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How political systems and social welfare policies affect well-being: A literature review

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  • Robert MacCulloch

    () (University of Auckland)

Abstract

This chapter focusses on the question of how formal institutions, like those governing the level of freedom, the regulatory state, political parties and the generosity of the welfare state, affect self-reported well-being. The evidence suggests, for example, that more freedom, as well as government structures which encourage civic engagement, participation and trust, have positive effects. Many studies, however, use cross-sectional data with small sample sizes, often due to institutions being measured at the country level with limited variation over time. As a consequence, further work is needed to test robustness. Stronger results hold with respect to particular types of welfare state institutions, like unemployment benefits, which are subject to quite frequent changes within nations. Increases in unemployment benefits are associated with higher levels of well-being for all workers, probably due to greater income security. However, doubt still persists as to their overall impact, due to the extent to which well-being is adversely affected by the higher taxes needed to support a more generous welfare state.

Suggested Citation

  • Robert MacCulloch, 2017. "How political systems and social welfare policies affect well-being: A literature review," Working Papers 17_14, Motu Economic and Public Policy Research.
  • Handle: RePEc:mtu:wpaper:17_14
    as

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    File URL: http://motu-www.motu.org.nz/wpapers/17_14.pdf
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    References listed on IDEAS

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    1. Liberini, Federica & Redoano, Michela & Proto, Eugenio, 2017. "Happy voters," Journal of Public Economics, Elsevier, vol. 146(C), pages 41-57.
    2. Betsey Stevenson & Justin Wolfers, 2009. "The Paradox of Declining Female Happiness," American Economic Journal: Economic Policy, American Economic Association, vol. 1(2), pages 190-225, August.
    3. Helliwell, John F. & Huang, Haifang, 2008. "How's Your Government? International Evidence Linking Good Government and Well-Being," British Journal of Political Science, Cambridge University Press, vol. 38(04), pages 595-619, October.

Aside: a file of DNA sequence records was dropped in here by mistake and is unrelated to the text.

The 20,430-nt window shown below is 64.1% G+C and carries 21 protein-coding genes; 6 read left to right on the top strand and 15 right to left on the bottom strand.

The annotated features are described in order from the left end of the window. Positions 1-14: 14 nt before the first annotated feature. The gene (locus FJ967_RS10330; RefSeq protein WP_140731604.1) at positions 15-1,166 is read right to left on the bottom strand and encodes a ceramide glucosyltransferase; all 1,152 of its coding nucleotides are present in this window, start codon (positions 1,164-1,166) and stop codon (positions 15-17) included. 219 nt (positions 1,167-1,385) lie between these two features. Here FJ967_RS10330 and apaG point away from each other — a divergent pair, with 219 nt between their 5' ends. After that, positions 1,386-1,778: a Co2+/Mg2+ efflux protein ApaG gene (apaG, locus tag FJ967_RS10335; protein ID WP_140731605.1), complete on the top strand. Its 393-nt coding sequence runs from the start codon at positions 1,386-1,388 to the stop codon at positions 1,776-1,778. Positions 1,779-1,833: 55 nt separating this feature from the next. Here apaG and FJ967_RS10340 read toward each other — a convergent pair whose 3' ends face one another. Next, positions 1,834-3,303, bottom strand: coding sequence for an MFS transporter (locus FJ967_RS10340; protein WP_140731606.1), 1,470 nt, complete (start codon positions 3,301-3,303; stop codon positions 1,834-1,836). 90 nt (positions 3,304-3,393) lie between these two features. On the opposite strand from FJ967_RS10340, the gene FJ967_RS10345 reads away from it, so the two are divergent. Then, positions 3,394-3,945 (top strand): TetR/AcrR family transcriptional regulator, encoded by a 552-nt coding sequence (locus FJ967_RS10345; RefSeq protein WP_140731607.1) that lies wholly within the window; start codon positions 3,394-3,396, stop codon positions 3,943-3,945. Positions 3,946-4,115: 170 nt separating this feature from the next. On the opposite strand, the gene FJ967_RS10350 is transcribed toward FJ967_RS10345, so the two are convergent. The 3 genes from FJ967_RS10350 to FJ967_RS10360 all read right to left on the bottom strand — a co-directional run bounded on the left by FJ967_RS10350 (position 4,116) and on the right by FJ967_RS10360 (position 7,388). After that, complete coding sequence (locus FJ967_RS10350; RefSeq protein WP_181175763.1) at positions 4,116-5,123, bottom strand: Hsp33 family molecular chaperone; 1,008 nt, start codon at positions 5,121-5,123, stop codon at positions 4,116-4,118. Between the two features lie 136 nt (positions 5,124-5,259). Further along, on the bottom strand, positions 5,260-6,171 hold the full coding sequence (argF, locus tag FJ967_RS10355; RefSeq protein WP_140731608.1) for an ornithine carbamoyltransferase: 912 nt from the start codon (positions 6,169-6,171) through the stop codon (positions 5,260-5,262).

4. Philippe Aghion & Yann Algan & Pierre Cahuc & Andrei Shleifer, 2010. "Regulation and Distrust," The Quarterly Journal of Economics, Oxford University Press, vol. 125(3), pages 1015-1049.
    5. Christian Bjørnskov & Axel Dreher & Justina Fischer, 2007. "The bigger the better? Evidence of the effect of government size on life satisfaction around the world," Public Choice, Springer, vol. 130(3), pages 267-292, March.
    6. Pierce, Lamar & Rogers, Todd & Snyder, Jason A., 2016. "Losing Hurts: The Happiness Impact of Partisan Electoral Loss," Journal of Experimental Political Science, Cambridge University Press, vol. 3(01), pages 44-59, March.
    7. Gruber Jonathan H & Mullainathan Sendhil, 2005. "Do Cigarette Taxes Make Smokers Happier," The B.E. Journal of Economic Analysis & Policy, De Gruyter, vol. 5(1), pages 1-45, July.
    8. Akay, Alpaslan & Bargain, Olivier & Dolls, Mathias & Neumann, Dirk & Peichl, Andreas & Siegloch, Sebastian, 2012. "Happy Taxpayers? Income Taxation and Well-Being," IZA Discussion Papers 6999, Institute of Labor Economics (IZA).
    9. Lorenz Blume & Jens Müller & Stefan Voigt, 2009. "The economic effects of direct democracy—a first global assessment," Public Choice, Springer, vol. 140(3), pages 431-461, September.
    10. David Dorn & Justina Fischer & Gebhard Kirchgässner & Alfonso Sousa-Poza, 2008. "Direct democracy and life satisfaction revisited: new evidence for Switzerland," Journal of Happiness Studies, Springer, vol. 9(2), pages 227-255, June.
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    More about this item

    Keywords

    Wellbeing; government structures; welfare state; unemployment benefits;

    JEL classification:

    • E71 - Macroeconomics and Monetary Economics - - Macro-Based Behavioral Economics - - - Role and Effects of Psychological, Emotional, Social, and Cognitive Factors on the Macro Economy
    • I31 - Health, Education, and Welfare - - Welfare, Well-Being, and Poverty - - - General Welfare, Well-Being
    • J65 - Labor and Demographic Economics - - Mobility, Unemployment, Vacancies, and Immigrant Workers - - - Unemployment Insurance; Severance Pay; Plant Closings

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